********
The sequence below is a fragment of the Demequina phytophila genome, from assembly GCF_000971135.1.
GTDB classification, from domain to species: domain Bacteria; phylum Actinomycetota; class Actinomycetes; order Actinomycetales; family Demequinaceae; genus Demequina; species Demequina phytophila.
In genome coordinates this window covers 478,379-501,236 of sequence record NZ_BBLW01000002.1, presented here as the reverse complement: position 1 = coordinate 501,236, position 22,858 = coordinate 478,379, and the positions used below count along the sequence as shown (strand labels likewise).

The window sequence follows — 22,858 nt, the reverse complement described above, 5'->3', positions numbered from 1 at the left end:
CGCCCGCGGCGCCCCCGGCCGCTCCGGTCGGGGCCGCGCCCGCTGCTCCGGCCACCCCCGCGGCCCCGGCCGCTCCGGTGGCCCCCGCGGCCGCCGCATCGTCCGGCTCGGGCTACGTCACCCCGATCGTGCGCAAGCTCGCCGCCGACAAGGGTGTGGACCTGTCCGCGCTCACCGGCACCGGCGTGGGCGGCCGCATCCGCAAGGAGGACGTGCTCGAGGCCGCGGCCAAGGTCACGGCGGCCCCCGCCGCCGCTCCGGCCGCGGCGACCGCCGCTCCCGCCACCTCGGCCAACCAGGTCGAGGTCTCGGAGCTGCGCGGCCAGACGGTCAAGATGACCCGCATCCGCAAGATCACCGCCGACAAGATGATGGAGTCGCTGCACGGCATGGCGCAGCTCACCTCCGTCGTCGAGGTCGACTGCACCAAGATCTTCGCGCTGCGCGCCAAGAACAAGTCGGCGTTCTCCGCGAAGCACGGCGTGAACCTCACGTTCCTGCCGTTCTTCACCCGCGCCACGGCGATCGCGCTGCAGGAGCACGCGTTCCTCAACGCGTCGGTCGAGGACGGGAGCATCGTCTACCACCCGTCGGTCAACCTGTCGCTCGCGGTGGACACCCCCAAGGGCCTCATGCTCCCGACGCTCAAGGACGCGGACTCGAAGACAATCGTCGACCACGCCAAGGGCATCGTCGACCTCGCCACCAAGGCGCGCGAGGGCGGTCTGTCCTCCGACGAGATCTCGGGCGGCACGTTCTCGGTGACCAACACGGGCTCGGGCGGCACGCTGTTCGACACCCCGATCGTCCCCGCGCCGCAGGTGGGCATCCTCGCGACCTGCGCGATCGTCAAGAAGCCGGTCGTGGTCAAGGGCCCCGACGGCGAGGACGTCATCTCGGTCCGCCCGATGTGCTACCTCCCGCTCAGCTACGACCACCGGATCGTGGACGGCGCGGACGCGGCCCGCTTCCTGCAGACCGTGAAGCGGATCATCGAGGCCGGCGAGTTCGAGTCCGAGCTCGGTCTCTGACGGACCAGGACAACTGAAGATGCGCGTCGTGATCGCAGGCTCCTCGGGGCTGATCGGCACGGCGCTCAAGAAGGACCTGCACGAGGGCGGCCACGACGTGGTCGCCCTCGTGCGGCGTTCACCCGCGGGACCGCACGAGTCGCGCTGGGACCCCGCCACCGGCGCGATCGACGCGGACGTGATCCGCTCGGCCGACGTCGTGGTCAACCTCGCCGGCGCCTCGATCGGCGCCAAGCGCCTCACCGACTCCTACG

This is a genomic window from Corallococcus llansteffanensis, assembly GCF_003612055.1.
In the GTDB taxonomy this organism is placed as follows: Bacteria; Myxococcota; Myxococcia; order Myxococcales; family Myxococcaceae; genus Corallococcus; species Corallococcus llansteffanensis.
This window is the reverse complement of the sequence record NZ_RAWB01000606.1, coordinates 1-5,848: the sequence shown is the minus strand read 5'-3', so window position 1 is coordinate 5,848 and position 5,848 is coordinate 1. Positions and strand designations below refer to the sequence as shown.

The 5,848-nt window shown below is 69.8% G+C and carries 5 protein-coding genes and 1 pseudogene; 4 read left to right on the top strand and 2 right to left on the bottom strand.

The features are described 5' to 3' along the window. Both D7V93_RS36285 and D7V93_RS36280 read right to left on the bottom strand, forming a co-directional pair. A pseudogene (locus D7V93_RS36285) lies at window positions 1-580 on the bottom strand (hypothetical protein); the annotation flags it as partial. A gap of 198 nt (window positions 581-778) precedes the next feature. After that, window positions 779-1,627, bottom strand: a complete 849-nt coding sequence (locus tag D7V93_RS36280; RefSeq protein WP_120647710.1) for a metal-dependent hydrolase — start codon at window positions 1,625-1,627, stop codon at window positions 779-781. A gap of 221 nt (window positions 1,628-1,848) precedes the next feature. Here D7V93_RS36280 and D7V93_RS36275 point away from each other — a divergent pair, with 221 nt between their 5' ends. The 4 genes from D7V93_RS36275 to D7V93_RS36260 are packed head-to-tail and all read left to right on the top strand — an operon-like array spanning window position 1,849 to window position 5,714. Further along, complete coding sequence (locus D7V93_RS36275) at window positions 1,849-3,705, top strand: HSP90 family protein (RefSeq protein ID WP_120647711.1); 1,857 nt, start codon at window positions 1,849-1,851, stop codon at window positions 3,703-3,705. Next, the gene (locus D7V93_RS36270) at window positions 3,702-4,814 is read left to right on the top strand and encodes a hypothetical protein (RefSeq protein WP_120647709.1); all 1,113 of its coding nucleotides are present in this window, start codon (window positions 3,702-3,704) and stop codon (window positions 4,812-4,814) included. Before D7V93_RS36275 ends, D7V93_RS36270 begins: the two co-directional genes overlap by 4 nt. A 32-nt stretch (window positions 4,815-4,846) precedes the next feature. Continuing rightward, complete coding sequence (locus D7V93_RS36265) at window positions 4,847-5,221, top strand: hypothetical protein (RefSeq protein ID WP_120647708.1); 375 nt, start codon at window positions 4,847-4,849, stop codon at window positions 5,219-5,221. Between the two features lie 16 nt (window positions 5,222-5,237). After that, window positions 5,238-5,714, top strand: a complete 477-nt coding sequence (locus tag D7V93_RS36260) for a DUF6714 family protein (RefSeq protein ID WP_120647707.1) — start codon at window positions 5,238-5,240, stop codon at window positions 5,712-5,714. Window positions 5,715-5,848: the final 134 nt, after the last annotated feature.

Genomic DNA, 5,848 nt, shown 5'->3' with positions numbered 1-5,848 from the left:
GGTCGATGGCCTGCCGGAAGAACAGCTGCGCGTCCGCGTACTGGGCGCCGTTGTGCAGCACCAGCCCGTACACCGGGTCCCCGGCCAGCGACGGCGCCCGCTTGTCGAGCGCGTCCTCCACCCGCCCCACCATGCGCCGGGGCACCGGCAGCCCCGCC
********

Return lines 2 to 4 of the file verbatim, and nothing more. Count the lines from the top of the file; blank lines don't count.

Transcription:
GTDB classification, from domain to species: domain Bacteria; phylum Actinomycetota; class Actinomycetes; order Actinomycetales; family Demequinaceae; genus Demequina; species Demequina phytophila.
In genome coordinates this window covers 478,379-501,236 of sequence record NZ_BBLW01000002.1, presented here as the reverse complement: position 1 = coordinate 501,236, position 22,858 = coordinate 478,379, and the positions used below count along the sequence as shown (strand labels likewise).

The window sequence follows — 22,858 nt, the reverse complement described above, 5'->3', positions numbered from 1 at the left end: